1.1 Background tothe Study
Pregnancy and delivery are supposed to be a safe process when well-managed, but a number of times it involves major health risks, even to women with no pre-existing health problem. Thousands of women die all over the world from issues directly associated with pregnancy, delivery and its complications (Maya, Buntugu, Lovelace, Emmanuel, & Srofenyoh, 2015). According to World Health Organization, (2012) Sub-Sahara Africa is responsible for approximately 60% of maternal deaths with total lifetime risk as high as 1 in 39 pregnancies when compared with 1 in 2900 in Europe. Although Postpartum haemorrhage affects about 4% of all pregnancies (Combs, Murphy, & Laros, 1991), making it the leading cause of maternal death all over the world.
Recent evidence from World Health Organization, (2008) estimated that postpartum haemorrhage of all etiologies accounts for 25% of the maternal deaths worldwide. However, statistics from the same organization showed disparity in the documentation of findings as record could reach as high as 40% in South East Asia, Latin America and some countries in Africa. Postpartum haemorrhage is responsible for about 50% of maternal mortality in Guatemala and Afghanistan (Miller & Martin, 2008). Every year, a total number of 529,000 women died due to complications of pregnancy and childbirth (Ojengbede, Morhason, Galadanti, Meyer, Nsima, & Gamin, 2010). Similarly, statistics has shown that 358,000 women lose their lives due to negative outcome of pregnancy and delivery(WHO,2010).
According to Adesokan (2010), PPH is excessive bleeding from the genital tract after the birth of a baby up to 6 weeks which is in excess of 500mls or any amount sufficient enough to cause cardiovascular collapse which is dangerous to the life of the woman. According to Reynders Sentennm, Tjalma and Jacquemyn, (2006) majority of these maternal deaths occur within the first four hours after birth. They occur as a result of either lack or poor management of the stage three of labour by skilled midwives and birth attendants, most pregnant women are liable postpartum haemorrhage. Therefore midwives need to possess the knowledge and skill in third stage management of labour, recognize asses, treat excessive blood loss and prevent postpartum haemorrhage.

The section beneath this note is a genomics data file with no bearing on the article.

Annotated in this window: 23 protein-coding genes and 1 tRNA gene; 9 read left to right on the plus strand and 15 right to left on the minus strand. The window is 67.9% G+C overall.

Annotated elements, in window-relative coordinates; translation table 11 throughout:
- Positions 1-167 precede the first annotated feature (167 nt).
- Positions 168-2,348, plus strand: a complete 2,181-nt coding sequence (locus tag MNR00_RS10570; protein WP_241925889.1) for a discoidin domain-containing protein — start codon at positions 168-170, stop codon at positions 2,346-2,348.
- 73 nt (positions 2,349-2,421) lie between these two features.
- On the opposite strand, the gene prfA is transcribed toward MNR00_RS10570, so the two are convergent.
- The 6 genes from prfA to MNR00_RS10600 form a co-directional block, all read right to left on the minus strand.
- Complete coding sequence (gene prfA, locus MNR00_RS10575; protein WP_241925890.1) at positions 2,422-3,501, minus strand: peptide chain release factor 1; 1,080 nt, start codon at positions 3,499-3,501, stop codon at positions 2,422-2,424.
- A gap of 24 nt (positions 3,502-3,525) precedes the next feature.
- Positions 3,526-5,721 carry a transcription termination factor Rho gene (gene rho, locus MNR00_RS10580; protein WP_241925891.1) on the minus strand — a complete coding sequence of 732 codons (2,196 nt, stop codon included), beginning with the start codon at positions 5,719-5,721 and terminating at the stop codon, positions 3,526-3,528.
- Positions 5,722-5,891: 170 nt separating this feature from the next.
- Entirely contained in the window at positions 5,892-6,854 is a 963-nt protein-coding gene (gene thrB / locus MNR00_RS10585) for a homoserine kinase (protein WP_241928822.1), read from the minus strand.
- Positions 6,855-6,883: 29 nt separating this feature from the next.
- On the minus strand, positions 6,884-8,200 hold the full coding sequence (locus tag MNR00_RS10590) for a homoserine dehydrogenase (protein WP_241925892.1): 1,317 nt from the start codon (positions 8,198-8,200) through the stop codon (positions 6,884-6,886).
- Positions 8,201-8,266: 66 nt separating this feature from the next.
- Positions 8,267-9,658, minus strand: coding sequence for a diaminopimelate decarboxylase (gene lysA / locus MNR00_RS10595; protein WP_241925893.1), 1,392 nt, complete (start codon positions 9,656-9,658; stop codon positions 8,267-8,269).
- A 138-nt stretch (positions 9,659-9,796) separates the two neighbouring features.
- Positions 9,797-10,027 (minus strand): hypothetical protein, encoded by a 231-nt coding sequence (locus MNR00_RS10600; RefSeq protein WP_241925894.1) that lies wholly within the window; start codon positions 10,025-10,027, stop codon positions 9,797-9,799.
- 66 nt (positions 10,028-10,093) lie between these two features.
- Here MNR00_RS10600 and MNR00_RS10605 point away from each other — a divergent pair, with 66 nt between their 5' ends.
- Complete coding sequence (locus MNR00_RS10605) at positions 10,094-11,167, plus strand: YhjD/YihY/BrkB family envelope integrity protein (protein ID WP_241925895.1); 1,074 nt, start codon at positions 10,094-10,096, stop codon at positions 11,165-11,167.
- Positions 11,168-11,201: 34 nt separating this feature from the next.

Postpartum haemorrhage is a killer, and also one of the obstetric complications with established and effective intervention through the use of a low technology device referred to as Non-Pneumatic Anti-Shock Garment or life wrap. NASG is a device in form of a lower bottom suit of an articulated neoprene with Velcro parts which gives lower body circumferential counter pressure that supplies blood to the vital organs of the body, thus reversing hypovolemic shock and decreasing postpartum haemorrhage. Evidence suggests that this promising technology helps overcome further damage and plays a part in sophisticated modern care units by stabilizing women whilst waiting for definitive haemorrhage therapies such as blood transfusion and surgeries.
Uterine atony is the inability of the uterine muscle to effectively contract after delivery which can be managed with the use of appropriate of uterotonic drugs like misoprostol (International Confederation of Midwives and International Federation of Gynecology and Obstetrics, 2007). Misoprostol is a prostaglandin based drug that has aroused the interest of significant others as an effective uterotonic agent due to its ease of administration, safety profile, cost and ease of storage. Though, studies on use of misoprostol as auterotonic agent in management of postpartum haemorrhage have been conducted in many centres (El-Refaey & Templeton, 2006).
Besides, the Nursing and Midwifery Council of Nigeria in the recent past organized workshops and training on the use of NASG for midwives and nurses in Nigeria both in the clinical setting and academia to educate them on the availability and the use of the garment in the control of PPH. However, there is paucity of literature on the appropriate application of their skills on the use of NASG in the Secondary Health Care Facilities in Ondo State. Hence, this study seeks to assess the skills of midwives on the utilization of Anti Shock Garment and administration of misoprostol in the management of postpartum hemorrhage in selected Secondary Health Facilities in Ondo State, Nigeria.